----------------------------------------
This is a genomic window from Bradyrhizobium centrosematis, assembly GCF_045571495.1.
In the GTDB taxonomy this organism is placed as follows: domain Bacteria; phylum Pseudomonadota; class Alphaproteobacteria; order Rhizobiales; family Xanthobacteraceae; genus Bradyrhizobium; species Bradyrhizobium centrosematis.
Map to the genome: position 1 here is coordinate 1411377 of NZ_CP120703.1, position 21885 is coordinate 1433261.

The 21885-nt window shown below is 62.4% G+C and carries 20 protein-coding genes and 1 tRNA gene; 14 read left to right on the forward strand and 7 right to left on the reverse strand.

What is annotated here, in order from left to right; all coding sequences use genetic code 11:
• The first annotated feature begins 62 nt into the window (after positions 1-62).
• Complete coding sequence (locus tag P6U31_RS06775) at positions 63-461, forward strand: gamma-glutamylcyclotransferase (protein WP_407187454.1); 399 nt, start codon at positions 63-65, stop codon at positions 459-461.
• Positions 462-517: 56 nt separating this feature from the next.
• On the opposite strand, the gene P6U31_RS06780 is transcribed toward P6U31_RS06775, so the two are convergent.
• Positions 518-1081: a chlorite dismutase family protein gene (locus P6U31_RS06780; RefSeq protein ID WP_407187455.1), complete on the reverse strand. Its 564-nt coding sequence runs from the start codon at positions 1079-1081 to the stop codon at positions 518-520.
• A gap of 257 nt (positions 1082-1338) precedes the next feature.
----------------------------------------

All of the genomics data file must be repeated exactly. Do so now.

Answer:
This is a genomic window from Bradyrhizobium centrosematis, assembly GCF_045571495.1.
In the GTDB taxonomy this organism is placed as follows: domain Bacteria; phylum Pseudomonadota; class Alphaproteobacteria; order Rhizobiales; family Xanthobacteraceae; genus Bradyrhizobium; species Bradyrhizobium centrosematis.
Map to the genome: position 1 here is coordinate 1411377 of NZ_CP120703.1, position 21885 is coordinate 1433261.

The 21885-nt window shown below is 62.4% G+C and carries 20 protein-coding genes and 1 tRNA gene; 14 read left to right on the forward strand and 7 right to left on the reverse strand.

What is annotated here, in order from left to right; all coding sequences use genetic code 11:
• The first annotated feature begins 62 nt into the window (after positions 1-62).
• Complete coding sequence (locus tag P6U31_RS06775) at positions 63-461, forward strand: gamma-glutamylcyclotransferase (protein WP_407187454.1); 399 nt, start codon at positions 63-65, stop codon at positions 459-461.
• Positions 462-517: 56 nt separating this feature from the next.
• On the opposite strand, the gene P6U31_RS06780 is transcribed toward P6U31_RS06775, so the two are convergent.
• Positions 518-1081: a chlorite dismutase family protein gene (locus P6U31_RS06780; RefSeq protein ID WP_407187455.1), complete on the reverse strand. Its 564-nt coding sequence runs from the start codon at positions 1079-1081 to the stop codon at positions 518-520.
• A gap of 257 nt (positions 1082-1338) precedes the next feature.